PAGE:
Orphal, Johannes, Staehelin, Johannes, Tamminen, Johanna, Braathen, Geir, De Backer, Marie-Renée, Bais, Alkiviadis, Balis, Dimitris, Barbe, Alain, Bhartia, Pawan K., Birk, Manfred, Burkholder, James B., Chance, Kelly V., von Clarmann, Thomas, Cox, Anthony, Degenstein, Doug, Evans, Robert, Flaud, Jean-Marie, Flittner, David, Godin-Beekmann, Sophie, Gorshelev, Viktor, Gratien, Aline, Hare, Edward, Janssen, Christof, Kyrölä, Erkki, McElroy, Thomas et al. 2016. "Absorption cross-sections of ozone in the ultraviolet and visible spectral regions: Status report 2015." Journal of Molecular Spectroscopy 327:105-121. https://doi.org/10.1016/j.jms.2016.07.007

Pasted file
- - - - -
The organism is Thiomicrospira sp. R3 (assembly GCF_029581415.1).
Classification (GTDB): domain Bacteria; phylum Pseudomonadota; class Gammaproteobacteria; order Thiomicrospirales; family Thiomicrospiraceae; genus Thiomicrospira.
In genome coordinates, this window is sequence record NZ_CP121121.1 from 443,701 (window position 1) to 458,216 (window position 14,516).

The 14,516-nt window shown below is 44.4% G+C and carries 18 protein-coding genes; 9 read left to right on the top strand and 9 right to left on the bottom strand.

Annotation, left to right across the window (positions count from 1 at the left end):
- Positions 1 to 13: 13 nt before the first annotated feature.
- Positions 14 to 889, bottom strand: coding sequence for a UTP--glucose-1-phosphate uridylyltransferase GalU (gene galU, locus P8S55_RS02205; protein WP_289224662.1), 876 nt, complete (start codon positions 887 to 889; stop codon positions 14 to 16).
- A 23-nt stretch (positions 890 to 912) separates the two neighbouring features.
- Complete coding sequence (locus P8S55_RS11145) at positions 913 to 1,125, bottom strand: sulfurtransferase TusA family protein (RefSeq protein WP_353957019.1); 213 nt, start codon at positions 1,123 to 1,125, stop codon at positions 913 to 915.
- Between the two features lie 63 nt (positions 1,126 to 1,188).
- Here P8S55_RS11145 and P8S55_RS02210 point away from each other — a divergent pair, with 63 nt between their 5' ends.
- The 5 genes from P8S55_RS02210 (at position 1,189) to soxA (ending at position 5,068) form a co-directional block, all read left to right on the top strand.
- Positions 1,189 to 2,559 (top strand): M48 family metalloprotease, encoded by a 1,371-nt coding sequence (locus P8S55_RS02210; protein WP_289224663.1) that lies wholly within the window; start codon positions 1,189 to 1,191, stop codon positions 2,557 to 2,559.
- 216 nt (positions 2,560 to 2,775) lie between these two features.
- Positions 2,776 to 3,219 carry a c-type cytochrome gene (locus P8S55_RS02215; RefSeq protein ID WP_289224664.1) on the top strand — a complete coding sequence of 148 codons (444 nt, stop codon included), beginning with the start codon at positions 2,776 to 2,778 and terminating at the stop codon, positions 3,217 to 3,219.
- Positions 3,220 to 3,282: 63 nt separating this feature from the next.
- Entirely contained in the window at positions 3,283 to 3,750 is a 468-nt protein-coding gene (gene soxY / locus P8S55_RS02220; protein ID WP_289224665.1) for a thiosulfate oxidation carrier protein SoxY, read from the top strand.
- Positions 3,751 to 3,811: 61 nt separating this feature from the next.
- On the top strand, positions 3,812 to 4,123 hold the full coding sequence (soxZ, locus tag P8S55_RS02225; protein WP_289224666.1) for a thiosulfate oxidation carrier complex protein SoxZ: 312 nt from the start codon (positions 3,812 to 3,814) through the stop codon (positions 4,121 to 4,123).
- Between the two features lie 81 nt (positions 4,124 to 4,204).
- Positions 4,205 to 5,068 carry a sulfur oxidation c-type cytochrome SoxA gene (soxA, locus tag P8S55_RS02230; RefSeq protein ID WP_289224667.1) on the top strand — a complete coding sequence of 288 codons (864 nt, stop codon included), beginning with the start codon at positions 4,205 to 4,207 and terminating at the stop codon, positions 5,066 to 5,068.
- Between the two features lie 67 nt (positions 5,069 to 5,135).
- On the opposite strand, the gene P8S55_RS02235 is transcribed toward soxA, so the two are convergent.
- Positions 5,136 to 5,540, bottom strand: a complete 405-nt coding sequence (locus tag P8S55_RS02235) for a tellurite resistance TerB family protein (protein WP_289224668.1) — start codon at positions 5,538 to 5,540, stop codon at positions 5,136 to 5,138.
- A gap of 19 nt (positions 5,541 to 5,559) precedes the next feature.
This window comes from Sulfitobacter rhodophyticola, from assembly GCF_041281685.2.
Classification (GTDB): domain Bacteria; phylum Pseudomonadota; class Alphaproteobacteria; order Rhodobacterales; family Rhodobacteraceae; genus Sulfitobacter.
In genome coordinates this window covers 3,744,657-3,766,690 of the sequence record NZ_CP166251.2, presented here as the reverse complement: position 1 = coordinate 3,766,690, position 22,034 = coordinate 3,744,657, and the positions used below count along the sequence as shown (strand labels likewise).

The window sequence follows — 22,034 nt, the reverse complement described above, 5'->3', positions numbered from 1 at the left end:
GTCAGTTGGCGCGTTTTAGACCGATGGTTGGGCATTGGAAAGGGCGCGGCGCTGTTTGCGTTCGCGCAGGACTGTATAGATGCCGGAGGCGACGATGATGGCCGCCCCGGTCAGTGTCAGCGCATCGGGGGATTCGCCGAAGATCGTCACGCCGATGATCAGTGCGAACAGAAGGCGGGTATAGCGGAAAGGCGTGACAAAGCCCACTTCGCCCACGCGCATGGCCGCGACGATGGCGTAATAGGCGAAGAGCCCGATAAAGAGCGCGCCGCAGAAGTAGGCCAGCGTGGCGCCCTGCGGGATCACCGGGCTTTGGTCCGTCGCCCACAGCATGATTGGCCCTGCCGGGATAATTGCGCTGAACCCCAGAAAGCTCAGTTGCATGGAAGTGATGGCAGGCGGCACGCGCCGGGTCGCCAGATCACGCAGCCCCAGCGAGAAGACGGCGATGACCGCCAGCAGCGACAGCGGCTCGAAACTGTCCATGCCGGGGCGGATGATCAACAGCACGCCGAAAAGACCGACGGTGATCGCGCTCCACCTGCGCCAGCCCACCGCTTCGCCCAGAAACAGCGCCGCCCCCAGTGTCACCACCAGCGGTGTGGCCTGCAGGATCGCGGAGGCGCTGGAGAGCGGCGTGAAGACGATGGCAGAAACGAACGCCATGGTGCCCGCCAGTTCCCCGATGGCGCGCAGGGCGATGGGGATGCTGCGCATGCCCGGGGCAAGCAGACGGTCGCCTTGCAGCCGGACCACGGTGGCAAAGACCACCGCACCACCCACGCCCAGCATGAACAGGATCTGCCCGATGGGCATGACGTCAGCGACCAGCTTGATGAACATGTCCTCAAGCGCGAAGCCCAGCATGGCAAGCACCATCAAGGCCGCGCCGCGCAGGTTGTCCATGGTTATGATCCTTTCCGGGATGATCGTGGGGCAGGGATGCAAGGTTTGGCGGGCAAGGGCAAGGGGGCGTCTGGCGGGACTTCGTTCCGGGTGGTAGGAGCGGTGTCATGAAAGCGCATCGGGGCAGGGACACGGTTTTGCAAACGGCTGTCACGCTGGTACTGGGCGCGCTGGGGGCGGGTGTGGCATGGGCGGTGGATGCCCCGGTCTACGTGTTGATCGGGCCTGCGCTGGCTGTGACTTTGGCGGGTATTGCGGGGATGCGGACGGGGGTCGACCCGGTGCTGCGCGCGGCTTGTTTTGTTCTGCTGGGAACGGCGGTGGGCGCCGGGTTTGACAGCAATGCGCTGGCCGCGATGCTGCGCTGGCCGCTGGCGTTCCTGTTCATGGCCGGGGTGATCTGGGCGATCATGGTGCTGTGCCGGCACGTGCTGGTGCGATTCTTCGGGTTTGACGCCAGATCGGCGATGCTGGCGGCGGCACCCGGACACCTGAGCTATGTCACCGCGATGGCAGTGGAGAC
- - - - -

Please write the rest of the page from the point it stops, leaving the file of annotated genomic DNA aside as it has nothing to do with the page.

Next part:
The activity "Absorption Cross-Sections of Ozone" (ACSO) started in 2008 as a joint initiative of the International Ozone Commission (IO3C), the World Meteorological Organization (WMO) and the IGACO ("Integrated Global Atmospheric Chemistry Observations") O3/UV subgroup to study, evaluate, and recommend the most suitable ozone absorption cross-section laboratory data to be used in atmospheric ozone measurements. The evaluation was basically restricted to ozone absorption cross-sections in the UV range with particular focus on the Huggins band. Up until now, the data of Bass and Paur published in 1985 (BP, 1985) are still officially recommended for such measurements. During the last decade it became obvious that BP (1985) cross-section data have deficits for use in advanced space-borne ozone measurements. At the same time, it was recognized that the origin of systematic differences in ground-based measurements of ozone required further investigation, in particular whether the BP (1985) cross-section data might contribute to these differences. In ACSO, different sets of laboratory ozone absorption cross-section data (including their dependence on temperature) of the group of Reims (France) (Brion et al., 1993, 1998, 1992, 1995, abbreviated as BDM, 1995) and those of Serdyuchenko et al. (2014), and Gorshelev et al. (2014), (abbreviated as SER, 2014) were examined for use in atmospheric ozone measurements in the Huggins band. In conclusion, ACSO recommends: The spectroscopic data of BP (1985) should no longer be used for retrieval of atmospheric ozone measurements. For retrieval of ground-based instruments of total ozone and ozone profile measurements by the Umkehr method performed by Brewer and Dobson instruments data of SER (2014) are recommended to be used. When SER (2014) is used, the difference between total ozone measurements of Brewer and Dobson instruments are very small and the difference between Dobson measurements at AD and CD wavelength pairs are diminished. For ground-based Light Detection and Ranging (LIDAR) measurements the use of BDM (1995) or SER (2014) is recommended. For satellite retrieval the presently widely used data of BDM (1995) should be used because SER (2014) seems less suitable for retrievals that use wavelengths close to 300 nm due to a deficiency in the signal-to-noise ratio in the SER (2014) dataset. The work of ACSO also showed: The need to continue laboratory cross-section measurements of ozone of highest quality. The importance of careful characterization of the uncertainties of the laboratory measurements. The need to extend the scope of such studies to other wavelength ranges (particularly to cover not only the Huggins band but also the comparison with the mid-infrared region). The need for regular cooperation of experts in spectral laboratory measurements and specialists in atmospheric (ozone) measurements.